The Mac Security Blog
Intego’s research team received a tip from BitTorrent that new Mac malware was spreading via BitTorrent on Monday, June 29. It looks like ransomware, a malware designed to encrypt files and then demand ransom money to retrieve them. But it’s much more dangerous.
This malware is also known as OSX/ThiefQuest and was detected by Intego VirusBarrier (previously OSX/Ransomware). It has some interesting characteristics. This is what you need to know about the latest threat.
Is there any evidence of this malware being spread in the wild? Is it spreading?
EvilQuest malware disguises itself as an installer for various Mac applications such as Google Software Update, Ableton, and Little Snitch.
BitTorrent magnet links for downloading these Trojanized installers were observed on RUTracker (a Russian forum site). This forum post appears to have been posted on June 9, meaning that this malware could have gone undiscovered for around three weeks.
RUTracker forum posting with BitTorrent link for Trojanized Little Snitch. Image: Reed
What is the purpose of this new malware? What makes it so unique?
The Trojanized installer can install the intended software but it also installs malware on the victim’s computer.
The malware encrypts user’s files and displays a dialog box telling the user that they have three days to pay USD 50 to a specific Bitcoin address. As of the time this article was written, no one has paid the ransom.
No one had ever paid the ransom at the time this article was published. Image by Intego
The ransomware angle has a little twist. This sounds like normal ransomware behavior so far. However, the malware makers don’t give an e-mail address nor any other contact information. It is therefore unclear how the extortioners would find out who paid them and how they can help them decrypt their files.
This “ransomware”, in other words, may be described more like a “wiper”–malicious malware that encrypts files but doesn’t provide any way to decrypt them. Even if you comply with the demands of the extortioners. It is yet to be determined if the anti-malware community can find a way to decrypt encrypted documents by this malware.
Additional capabilities are available beyond the encryption of user documents. EvilQuest also phones home to command and control (C2) servers, can log a victim’s keystrokes, and it has data exfiltration capabilities–meaning it can steal potentially interesting files from a victim’s computer and send them to the malware maker.
EvilQuest may also try to avoid detection by acting differently in virtual machines or when a Debugger is running – these are common tactics to make it harder for malware analysts to detect and assess malicious behavior.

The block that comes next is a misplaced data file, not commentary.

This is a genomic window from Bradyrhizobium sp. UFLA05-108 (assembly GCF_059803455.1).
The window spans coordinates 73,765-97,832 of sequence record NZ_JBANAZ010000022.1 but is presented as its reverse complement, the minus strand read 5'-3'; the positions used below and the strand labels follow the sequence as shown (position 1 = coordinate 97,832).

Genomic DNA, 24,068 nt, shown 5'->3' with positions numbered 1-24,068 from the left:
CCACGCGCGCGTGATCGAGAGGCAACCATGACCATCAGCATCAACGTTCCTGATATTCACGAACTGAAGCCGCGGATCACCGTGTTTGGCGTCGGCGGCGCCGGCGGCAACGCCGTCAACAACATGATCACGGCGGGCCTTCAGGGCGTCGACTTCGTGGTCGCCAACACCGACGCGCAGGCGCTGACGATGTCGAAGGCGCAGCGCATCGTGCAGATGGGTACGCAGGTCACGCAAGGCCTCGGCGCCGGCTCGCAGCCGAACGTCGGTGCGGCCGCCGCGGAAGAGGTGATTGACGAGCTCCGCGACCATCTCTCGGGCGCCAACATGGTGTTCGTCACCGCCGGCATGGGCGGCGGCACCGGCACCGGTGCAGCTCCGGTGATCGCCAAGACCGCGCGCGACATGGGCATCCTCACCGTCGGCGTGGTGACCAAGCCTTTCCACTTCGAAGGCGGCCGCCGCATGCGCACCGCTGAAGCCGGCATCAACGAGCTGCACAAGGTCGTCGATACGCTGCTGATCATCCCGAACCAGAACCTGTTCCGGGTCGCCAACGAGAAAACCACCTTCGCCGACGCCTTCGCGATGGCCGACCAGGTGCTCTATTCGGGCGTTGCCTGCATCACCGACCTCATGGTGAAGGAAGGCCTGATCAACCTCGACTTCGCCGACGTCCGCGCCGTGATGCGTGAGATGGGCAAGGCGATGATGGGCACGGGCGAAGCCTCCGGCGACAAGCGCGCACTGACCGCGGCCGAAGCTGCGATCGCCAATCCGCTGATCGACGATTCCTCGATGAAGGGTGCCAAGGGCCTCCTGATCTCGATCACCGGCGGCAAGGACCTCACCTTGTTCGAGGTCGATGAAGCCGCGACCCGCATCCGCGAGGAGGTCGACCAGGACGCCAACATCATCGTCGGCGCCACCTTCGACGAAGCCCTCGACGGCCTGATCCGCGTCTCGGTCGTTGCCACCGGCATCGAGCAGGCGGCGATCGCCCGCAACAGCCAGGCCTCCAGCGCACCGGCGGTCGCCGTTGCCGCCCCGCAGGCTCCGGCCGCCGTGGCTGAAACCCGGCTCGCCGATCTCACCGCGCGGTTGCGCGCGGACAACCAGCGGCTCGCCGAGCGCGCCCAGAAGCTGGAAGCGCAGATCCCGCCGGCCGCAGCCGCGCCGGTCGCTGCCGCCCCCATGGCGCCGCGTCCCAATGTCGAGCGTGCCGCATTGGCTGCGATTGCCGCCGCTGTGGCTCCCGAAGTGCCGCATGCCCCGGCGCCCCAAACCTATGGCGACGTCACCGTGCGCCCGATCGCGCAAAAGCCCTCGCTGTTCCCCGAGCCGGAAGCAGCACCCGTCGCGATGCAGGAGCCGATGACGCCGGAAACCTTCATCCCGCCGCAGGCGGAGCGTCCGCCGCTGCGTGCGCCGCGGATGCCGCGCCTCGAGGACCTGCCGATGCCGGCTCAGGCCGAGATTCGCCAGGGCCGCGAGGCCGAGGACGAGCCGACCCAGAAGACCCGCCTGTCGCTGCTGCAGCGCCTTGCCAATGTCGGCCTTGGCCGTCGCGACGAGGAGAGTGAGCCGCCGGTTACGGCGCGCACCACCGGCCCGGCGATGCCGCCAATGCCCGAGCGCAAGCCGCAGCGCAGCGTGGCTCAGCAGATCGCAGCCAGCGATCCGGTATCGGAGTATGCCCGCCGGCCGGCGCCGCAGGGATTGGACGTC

Update It was discovered that EvilQuest maliciously modified Google Software Update background applications, making EvilQuest a Mac virus.
EvilQuest malware does not just “just” ransomware. It can also be described as a data stealer, wiper, hacker, spyware, and keylogger.
How can Mac users prevent this malware from getting into their computers?
This malware is not new. It has been used to distribute malware via BitTorrent or disguise itself as legitimately obtained full or “cracked” Mac software. In 2017, we wrote about “Patcher”, OSX/Filecoder ransomware which spread in the same manner.
A blogger at Intego did an investigation on Mac software distributed via BitTorrent later in the year and discovered that each app he downloaded had been flagged by Intego VirusBarrier for being containing malware.
It is simply not a good idea for Mac apps to be downloaded via BitTorrent. You can obtain an app through the Mac App Store, or directly from the developer’s website.
How can malware be removed?
Intego VirusBarrier X9 can detect and remove this malware. It is included in Intego’s Mac Premium Bundle X9.
Customers who have VirusBarrier X8, X7, or X6 installed on older Mac OS X versions are also protected. To ensure that your Mac receives the most recent security updates from Apple, it is best to upgrade as soon as possible to macOS.
What can I do to recover files that were encrypted?
The ransom payment is a one-way transaction. You would give the bad guys your money but not be able to retrieve your encrypted files. It’s better to avoid ransom payments whenever possible. Criminals will continue to victimize others by giving them money.
The community came together to reverse-engineer the encryption. A free utility can be used to decrypt or restore files encrypted by EvilQuest malware.